by Bill Jaeck
Today actuarials and statisticians are calculating the math on the Social Security Disability Insurance Trust Fund (SSDI) and the projections are not pretty. Simply put, the scant revenues entering the system through payroll deductions are being overwhelmed by the explosive growth of enrollments. The trust fund’s depletion is more than 20% per year as enrollees collect approximately $1,100 a month for life. Unless actions are taken, this fund will be insolvent in 2016, President Obama’s last year in office.
Yet President Obama stated, “We do not have a spending problem.” In January, Speaker John Boehner kept insisting during the fiscal cliff debate that spending was the problem. President Obama finally said, “John, I’m getting tired of hearing you say that”. The President then proclaimed in his inauguration address, “The commitments we make to each other through Medicare, Medicaid and Social Security —- these things do not sap our initiative, they strengthen us. They do not make us a nation of takers…”
OK, that’s a nice fuzzy, warm statement, but what about the math ?
The Board of Trustees of the Federal Old-Age and Survivors Insurance and Federal Disability Insurance Trust Fund published, “As a result, after having reached a maximum in 2008, DI Trust Fund assets continue to decrease in 2012 under each alternative. Under an intermediate assumption, assets will continue to decline until their projected exhaustion in 2016.” Signatories to this report included Kathleen Sebelius (Secretary of HHS) and Tim Geithner (Secretary of the Treasury).
Still this pending catastrophe has been largely ignored by the mainstream media. However, The Washington Post did write that the Social Security disability program is on the verge of insolvency as it is currently being swept by being overrun by the flood of benefit claims filed by laid-off workers.
How Did We Get Into This Mess
It’s a simple inflow versus outflow equation. In 1968, there were 51 workers supporting the Disability program to 1 disabled person. In 2001, the ratio was 23 to 1. Now, it is 13 to 1. Can you image a grocery store surviving on only 13 customers or a church with only 13 in the congregation? Of course not. Even Bill Maher, liberal talk show host, knows the program is in trouble.
“When there’s less people pulling the wagon and more people in the wagon, at some point the wagon is going to break.”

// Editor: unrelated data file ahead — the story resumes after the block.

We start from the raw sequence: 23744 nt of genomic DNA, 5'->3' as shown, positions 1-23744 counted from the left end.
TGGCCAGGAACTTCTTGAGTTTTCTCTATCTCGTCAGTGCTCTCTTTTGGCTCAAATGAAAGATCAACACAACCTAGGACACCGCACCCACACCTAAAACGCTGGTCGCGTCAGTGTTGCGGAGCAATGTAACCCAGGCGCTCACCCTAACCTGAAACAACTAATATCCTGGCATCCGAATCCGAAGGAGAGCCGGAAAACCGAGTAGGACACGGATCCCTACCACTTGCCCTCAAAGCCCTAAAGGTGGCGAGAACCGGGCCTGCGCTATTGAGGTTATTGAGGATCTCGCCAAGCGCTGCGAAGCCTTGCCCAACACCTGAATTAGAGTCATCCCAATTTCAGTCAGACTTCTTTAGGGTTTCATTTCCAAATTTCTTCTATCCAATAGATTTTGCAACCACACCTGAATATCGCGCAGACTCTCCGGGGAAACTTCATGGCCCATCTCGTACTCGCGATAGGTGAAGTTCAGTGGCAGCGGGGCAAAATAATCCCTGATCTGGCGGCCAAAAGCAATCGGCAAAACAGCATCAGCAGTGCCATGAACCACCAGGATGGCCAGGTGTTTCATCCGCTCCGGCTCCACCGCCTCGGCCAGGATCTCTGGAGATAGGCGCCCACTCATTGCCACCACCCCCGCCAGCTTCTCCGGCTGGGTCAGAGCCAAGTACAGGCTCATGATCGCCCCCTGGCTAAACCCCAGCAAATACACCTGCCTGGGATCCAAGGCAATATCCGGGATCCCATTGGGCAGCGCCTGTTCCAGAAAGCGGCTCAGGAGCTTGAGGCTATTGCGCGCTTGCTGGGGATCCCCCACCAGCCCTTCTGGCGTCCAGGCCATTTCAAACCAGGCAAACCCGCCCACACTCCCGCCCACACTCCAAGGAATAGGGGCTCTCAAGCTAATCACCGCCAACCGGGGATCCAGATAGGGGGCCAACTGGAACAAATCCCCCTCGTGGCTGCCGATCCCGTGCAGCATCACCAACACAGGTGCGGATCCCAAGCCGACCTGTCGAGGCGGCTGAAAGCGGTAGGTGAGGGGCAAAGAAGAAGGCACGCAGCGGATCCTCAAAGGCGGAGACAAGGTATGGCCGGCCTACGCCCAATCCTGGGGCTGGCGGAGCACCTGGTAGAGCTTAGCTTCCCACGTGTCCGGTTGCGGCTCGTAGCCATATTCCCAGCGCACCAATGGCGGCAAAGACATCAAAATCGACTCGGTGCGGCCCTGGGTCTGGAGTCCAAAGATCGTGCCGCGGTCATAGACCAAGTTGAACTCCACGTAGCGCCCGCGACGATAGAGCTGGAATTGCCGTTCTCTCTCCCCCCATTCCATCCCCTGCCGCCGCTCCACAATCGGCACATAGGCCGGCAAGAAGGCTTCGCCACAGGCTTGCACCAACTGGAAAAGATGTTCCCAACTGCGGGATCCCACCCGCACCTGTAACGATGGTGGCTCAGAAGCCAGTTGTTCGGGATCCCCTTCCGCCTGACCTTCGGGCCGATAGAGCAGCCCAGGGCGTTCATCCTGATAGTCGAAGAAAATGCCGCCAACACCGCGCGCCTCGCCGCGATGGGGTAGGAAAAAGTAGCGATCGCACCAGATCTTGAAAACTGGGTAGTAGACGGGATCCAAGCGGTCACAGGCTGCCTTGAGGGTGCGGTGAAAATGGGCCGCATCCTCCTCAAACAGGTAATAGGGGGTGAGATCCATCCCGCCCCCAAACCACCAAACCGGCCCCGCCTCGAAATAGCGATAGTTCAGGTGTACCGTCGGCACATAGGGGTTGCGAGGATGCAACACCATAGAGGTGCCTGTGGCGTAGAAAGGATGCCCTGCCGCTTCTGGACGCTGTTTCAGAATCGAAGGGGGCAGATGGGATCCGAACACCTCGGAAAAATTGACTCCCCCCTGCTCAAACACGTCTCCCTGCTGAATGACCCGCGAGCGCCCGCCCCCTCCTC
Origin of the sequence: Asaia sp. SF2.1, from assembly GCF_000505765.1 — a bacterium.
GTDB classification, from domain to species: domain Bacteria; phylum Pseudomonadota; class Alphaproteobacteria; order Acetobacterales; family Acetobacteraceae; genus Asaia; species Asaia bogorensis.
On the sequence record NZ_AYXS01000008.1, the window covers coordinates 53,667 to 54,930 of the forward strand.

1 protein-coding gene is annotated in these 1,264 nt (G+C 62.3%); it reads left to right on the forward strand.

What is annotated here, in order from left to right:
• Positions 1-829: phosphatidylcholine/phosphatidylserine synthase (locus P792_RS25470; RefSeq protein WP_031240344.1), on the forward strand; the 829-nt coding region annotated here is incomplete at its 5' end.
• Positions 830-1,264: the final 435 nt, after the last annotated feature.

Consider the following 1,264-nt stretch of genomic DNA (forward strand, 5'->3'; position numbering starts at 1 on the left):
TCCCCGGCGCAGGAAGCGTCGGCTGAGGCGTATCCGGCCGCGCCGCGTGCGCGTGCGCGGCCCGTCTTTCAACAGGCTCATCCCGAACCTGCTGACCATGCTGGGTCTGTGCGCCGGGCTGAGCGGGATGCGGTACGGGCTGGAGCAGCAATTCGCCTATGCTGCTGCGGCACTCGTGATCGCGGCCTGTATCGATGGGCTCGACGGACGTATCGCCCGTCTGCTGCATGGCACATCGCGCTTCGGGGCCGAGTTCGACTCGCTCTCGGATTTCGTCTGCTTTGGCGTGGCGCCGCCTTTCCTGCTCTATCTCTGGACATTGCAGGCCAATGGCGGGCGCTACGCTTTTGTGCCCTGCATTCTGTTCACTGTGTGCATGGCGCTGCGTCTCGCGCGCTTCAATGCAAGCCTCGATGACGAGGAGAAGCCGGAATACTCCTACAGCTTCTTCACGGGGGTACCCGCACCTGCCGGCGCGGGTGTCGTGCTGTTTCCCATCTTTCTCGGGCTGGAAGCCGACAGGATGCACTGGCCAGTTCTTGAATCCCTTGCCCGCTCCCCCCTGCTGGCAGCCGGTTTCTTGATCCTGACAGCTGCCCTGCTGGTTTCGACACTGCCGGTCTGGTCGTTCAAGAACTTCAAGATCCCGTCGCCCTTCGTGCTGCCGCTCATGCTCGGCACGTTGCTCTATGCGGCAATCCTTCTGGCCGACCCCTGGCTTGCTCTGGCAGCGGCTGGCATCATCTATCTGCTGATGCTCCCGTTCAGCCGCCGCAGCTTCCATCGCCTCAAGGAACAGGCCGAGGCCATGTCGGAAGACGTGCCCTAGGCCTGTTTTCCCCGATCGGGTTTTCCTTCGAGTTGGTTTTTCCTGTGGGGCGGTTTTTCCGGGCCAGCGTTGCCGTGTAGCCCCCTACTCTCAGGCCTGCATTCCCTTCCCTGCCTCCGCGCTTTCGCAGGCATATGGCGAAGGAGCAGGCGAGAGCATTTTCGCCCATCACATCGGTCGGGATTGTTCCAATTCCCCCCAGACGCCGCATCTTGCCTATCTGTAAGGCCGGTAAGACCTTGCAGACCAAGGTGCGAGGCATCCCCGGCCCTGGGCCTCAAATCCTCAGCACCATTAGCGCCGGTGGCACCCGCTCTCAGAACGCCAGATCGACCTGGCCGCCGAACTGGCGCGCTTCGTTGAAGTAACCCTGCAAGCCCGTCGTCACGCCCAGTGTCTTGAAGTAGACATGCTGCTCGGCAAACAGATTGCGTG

Today, about 13.6 million people receive disability benefits through Social Security or Supplemental Security Income.
The chart above shows that there have been 8.5 million fewer jobs available in the labor force since 2009 but SSDI continues to grow with 6 million new enrollees. Even last month’s labor report showed 157,000 new jobs created but 169,000 left the work force. Where are all these vanishing people going? Evidence suggest a significant portion are going into the SSDI entitlements. Applications are up nearly 50 percent over a decade ago. “It’s primarily economic desperation,” Social Security Commissioner Michael Astrue said in an interview. “People on the margins who get bad news in terms of a layoff and have no other place to go and they take a shot at disability.”
Once on Social Security Disability, people stay there. Only 6% returned to work and 3.6% exited the program due to medical improvement. That is not a misprint, only 3.6% became healthy again. It’s like checking in a hotel and never leaving. According to Congressional Research Service, this program cost taxpayers $128.9 billion in 2011 and recorded a deficit of $25 billion. SSDI is funded by the 1.8% payroll tax and comprises nearly 18% of all social security spending. At this current pace, the trust fund may be exhausted by as early as 2016. And to add insult to injury, SSDI beneficiaries receive Medicare after just 2 years into the program.
Finally, how are all these people getting injured? A quick check of OSHA claims reveal no significant increase in manufacturing accidents, no where near the 6.0 million new claims since 2009. The heavy manufacturing jobs from the 1950-60s have been outsourced overseas, yet the questionable injuries continue to mount overwhelming the trust fund.
How Do We Fix the Problem?
The SSDI program is a microcosm of what ills the job market in America. First, like any problem, there needs to be a recognition that the problem exists. The President needs to look in a mirror and stop proclaiming we do not have a spending problem. He should form his opinions around math and a simple data analysis. There is clearly a epidemic of people entering the system well above any statistical norm.
To protect the SSDI fund, I would suggest the following reforms:
– First, Congress should reduce the benefits 20% from the current $1,100 monthly payout.
– Secondly, payroll deductions need to increase.
– Third, tighter restrictions should be placed on entering the system with 2nd and 3rd medical opinions required.
– Finally, physician re-evaluations/certifications should be required every two years. The current system provides benefits for life, yet as a society we re-apply for unemployment insurance, driver’s licenses, credit cards and passports. Shouldn’t the same requirement be made for SSDI ?
The time to act is now !